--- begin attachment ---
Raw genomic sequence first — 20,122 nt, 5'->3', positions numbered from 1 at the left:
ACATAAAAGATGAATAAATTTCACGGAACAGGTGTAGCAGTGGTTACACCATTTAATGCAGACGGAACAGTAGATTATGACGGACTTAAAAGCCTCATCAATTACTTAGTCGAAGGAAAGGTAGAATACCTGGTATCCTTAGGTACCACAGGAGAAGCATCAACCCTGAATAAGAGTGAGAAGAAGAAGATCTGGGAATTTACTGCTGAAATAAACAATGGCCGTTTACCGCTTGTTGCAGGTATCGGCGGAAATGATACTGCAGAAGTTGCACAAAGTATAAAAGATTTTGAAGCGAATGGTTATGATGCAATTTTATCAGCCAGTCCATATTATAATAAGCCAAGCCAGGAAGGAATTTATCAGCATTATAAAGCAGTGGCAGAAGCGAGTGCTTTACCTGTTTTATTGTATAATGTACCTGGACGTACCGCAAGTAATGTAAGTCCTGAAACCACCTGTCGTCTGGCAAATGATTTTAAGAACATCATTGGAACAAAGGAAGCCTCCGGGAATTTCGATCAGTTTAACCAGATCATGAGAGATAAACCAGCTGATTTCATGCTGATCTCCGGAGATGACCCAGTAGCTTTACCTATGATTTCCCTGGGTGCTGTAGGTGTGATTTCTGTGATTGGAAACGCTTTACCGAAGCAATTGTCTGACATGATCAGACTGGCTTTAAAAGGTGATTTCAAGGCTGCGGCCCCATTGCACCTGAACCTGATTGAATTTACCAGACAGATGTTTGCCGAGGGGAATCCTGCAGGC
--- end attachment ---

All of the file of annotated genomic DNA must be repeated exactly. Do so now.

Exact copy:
Raw genomic sequence first — 20,122 nt, 5'->3', positions numbered from 1 at the left:
ACATAAAAGATGAATAAATTTCACGGAACAGGTGTAGCAGTGGTTACACCATTTAATGCAGACGGAACAGTAGATTATGACGGACTTAAAAGCCTCATCAATTACTTAGTCGAAGGAAAGGTAGAATACCTGGTATCCTTAGGTACCACAGGAGAAGCATCAACCCTGAATAAGAGTGAGAAGAAGAAGATCTGGGAATTTACTGCTGAAATAAACAATGGCCGTTTACCGCTTGTTGCAGGTATCGGCGGAAATGATACTGCAGAAGTTGCACAAAGTATAAAAGATTTTGAAGCGAATGGTTATGATGCAATTTTATCAGCCAGTCCATATTATAATAAGCCAAGCCAGGAAGGAATTTATCAGCATTATAAAGCAGTGGCAGAAGCGAGTGCTTTACCTGTTTTATTGTATAATGTACCTGGACGTACCGCAAGTAATGTAAGTCCTGAAACCACCTGTCGTCTGGCAAATGATTTTAAGAACATCATTGGAACAAAGGAAGCCTCCGGGAATTTCGATCAGTTTAACCAGATCATGAGAGATAAACCAGCTGATTTCATGCTGATCTCCGGAGATGACCCAGTAGCTTTACCTATGATTTCCCTGGGTGCTGTAGGTGTGATTTCTGTGATTGGAAACGCTTTACCGAAGCAATTGTCTGACATGATCAGACTGGCTTTAAAAGGTGATTTCAAGGCTGCGGCCCCATTGCACCTGAACCTGATTGAATTTACCAGACAGATGTTTGCCGAGGGGAATCCTGCAGGC